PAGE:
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Boston Sea Rovers == Thugs & Graverobbers ???

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That site is really poor. I question their journalism and intent. The only types of articles posted are negative. I have seen some other "interesting" articles on that site. As with all internet sites take them with a grain of salt.

 

Aaron

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If that is the stupidest thing you ever read, then you mustn't read much. I am not commenting on the journalism but on the idea. Are you saying that you think it is OK to take stuff from shipwrecks, that the law is wrong. Just because it is divers doing it makes it OK? Why not run down to your local California Mission and take the bells from the tower to sell on Ebay or some of the old stained glass windows. Stealing stuff from wrecks is still stealing, and I for one think that if you do it and get caught you should pay the price. Dynamiting a reef is just as bad, but at least (in some cases) these were people trying to feed their family while taking stuff from wrecks is mostly rich folk (compared to most tropical fisherman).

 

Bill

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Not commenting on the article either, but the issue: It really depends on where the wreck is located, and on the "law of the sea" which is pretty complicated. It's perfectly legal to salvage items from sunken ships - but of course NOT if it's a protected site under a government's jurisdiction.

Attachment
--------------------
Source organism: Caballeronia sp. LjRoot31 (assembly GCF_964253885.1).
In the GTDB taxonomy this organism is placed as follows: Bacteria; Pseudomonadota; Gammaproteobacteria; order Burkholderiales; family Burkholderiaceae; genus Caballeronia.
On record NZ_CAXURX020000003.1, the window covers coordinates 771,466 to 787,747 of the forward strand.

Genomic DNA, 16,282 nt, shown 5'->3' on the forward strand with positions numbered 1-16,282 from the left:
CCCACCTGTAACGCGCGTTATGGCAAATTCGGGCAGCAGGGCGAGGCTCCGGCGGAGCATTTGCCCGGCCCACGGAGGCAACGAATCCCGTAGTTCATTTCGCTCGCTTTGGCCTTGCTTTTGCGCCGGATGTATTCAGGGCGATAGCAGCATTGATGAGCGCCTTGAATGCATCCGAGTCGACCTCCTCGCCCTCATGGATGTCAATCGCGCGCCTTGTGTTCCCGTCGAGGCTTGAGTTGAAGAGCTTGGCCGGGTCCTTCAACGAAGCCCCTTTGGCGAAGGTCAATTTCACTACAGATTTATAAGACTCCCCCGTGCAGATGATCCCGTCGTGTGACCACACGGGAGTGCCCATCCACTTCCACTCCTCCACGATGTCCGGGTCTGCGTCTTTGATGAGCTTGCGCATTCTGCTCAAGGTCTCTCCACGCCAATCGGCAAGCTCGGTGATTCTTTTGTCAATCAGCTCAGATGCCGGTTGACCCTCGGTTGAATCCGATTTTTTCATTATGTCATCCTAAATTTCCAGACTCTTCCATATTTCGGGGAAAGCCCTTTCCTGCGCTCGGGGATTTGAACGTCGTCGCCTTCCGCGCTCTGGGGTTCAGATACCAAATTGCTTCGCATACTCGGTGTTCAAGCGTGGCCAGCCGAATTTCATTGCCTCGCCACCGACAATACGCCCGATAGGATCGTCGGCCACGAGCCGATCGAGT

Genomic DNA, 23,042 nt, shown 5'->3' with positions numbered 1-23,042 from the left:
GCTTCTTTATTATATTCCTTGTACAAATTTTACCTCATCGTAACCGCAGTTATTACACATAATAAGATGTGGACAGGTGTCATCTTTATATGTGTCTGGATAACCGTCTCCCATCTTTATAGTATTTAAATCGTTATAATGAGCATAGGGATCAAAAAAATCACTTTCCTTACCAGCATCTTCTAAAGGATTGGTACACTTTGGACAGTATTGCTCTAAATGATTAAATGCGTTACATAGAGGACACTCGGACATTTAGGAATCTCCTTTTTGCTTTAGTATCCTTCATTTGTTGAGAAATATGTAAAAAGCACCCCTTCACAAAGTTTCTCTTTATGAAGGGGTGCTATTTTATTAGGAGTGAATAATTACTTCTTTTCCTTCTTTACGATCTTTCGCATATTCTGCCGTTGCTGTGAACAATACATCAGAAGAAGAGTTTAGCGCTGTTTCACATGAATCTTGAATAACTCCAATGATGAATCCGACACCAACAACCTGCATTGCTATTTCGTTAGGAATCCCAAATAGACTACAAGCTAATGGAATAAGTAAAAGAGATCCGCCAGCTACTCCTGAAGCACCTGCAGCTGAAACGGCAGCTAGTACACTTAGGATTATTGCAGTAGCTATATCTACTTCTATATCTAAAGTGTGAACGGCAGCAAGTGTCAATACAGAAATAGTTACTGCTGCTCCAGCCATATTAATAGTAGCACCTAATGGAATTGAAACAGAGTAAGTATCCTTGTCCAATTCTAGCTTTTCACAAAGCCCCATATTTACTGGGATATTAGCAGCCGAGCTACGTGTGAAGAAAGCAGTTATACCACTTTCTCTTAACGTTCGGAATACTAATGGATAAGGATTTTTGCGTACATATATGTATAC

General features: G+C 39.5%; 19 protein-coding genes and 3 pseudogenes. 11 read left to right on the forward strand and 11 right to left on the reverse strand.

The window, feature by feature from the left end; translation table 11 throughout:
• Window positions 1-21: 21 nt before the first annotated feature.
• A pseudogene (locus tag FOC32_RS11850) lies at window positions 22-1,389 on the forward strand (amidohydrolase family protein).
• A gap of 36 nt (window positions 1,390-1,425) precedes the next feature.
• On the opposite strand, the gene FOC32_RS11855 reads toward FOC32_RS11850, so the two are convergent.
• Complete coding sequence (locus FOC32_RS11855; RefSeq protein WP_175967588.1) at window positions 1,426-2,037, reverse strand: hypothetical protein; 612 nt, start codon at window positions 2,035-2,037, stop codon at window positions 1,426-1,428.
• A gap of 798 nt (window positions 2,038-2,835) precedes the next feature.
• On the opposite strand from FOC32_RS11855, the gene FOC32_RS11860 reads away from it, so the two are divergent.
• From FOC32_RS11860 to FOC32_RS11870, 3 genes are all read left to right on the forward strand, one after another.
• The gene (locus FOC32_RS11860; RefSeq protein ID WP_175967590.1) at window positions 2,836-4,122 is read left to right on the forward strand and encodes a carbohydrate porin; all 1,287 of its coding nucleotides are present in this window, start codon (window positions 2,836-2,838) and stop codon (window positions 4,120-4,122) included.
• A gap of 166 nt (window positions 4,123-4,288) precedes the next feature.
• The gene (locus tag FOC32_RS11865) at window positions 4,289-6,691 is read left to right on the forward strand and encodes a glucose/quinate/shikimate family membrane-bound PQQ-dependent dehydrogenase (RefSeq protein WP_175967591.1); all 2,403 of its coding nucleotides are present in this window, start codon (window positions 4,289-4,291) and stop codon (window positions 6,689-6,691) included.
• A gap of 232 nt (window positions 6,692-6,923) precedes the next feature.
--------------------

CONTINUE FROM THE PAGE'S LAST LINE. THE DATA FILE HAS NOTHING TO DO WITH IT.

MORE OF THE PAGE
Cheers

James

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My only comment is that the attitude of "it is there so we can take it" is a large part of why our oceans are becoming more and more decimated...

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The laws of undersea salvage are quite complex but mostly clear when the material to be salvaged is "commercial". The problem is that the wreck of the Nantucket was/is a National Historic Site and tney apparently were warned about looting. This is the same type of crew that got so much coverage in "Shadow Divers" for taking the stuff from the Andrea Doria. If you look on ebay there are lots of things you can buy that were taken from "protected" sites. I guess my opinion is that stealing is wrong and that just because it is underwater and you can get there doesn't justify taking stuff. I know that Coustea was famous for salvaging stuff from wrecks but he didn't sell it on Ebay.

 

Bill